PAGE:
• death is shared by everyone, its what we do
  • birth is shared by everyone, its what we do

At the very heart and core of our being, there exists anoverwhelming yes to existence. This yes is discovered by those who have the courage to open their hearts to the totality of life. This yes is not a return to the innocence of youth, for there is no going back, only forward. This yes is found only by embracing the reality of sorrow and going beyond it. It is the courage to love in spite of all the reasons to not love. By embracing the tragic quality of life we come upon a depth of love that can love “in spite of” this tragic quality. Even though your heart may be broken a thousand times, this unlimited love reaches across the multitude of sorrows of life and always triumphs. It triumphs by directly facingtragedy, by relenting to its fierce grace, and embracing it in spite of the reflex to protect ourselves.” ~ Adyashanti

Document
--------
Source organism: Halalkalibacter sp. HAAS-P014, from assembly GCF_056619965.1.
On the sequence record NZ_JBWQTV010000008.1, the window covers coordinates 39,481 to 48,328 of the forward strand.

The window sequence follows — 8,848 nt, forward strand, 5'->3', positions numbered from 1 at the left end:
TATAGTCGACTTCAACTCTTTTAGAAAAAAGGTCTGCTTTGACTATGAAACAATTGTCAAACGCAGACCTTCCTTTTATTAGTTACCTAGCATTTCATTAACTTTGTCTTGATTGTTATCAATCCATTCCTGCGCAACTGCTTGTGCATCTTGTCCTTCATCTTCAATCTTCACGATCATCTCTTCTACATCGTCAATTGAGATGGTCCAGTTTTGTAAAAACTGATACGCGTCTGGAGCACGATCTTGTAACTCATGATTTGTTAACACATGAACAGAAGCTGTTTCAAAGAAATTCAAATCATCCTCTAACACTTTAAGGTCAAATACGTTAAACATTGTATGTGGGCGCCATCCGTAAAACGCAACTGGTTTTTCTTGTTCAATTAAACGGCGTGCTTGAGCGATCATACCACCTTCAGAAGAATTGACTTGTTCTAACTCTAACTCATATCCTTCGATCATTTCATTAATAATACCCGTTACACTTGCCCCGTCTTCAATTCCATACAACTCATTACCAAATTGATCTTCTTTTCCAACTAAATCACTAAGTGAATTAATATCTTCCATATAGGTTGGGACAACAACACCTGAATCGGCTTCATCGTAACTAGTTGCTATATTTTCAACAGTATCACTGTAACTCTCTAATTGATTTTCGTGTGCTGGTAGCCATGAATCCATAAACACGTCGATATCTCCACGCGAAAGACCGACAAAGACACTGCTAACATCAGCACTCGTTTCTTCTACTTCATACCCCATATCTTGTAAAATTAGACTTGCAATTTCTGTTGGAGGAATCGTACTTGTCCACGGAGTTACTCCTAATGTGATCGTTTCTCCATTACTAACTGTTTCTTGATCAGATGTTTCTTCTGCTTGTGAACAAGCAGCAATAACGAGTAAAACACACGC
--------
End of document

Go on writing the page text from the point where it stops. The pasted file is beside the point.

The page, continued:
I bolded these words. Because they aren’t the nicey-happy-sweet-kind-lovey-comforting words I sometimes have preferred when it comes to thoughts about this birth/life/death path.

But they are the truer words: overwhelming, tragedy, sorrow, broken, no going back…..

…..even though, unlimited love, always triumphs, fierce grace, embracing.

That’s why when I think of my dad, I can still feel the heart-break and overwhelming love, and wishing I could be with him again, and also unlimited love that has never died.
I remember and know that I am connected to him, and I honor him, and those who gave birth to him and all my ancestors.
I embrace them all in my heart, knowing also that I will be an ancestor, too, and so will my children.
Much Love, Grace

7 Replies to “Life contains tragedy and sorrow”

  1. You are so welcome. I agree, as I age it comes into view more and more vividly and it is sweet to think I can look at it with appreciation and peace, not terror and disappointment.

  2. Thank you, Grace. It helps to read comforting thoughts about death, especially as we get older.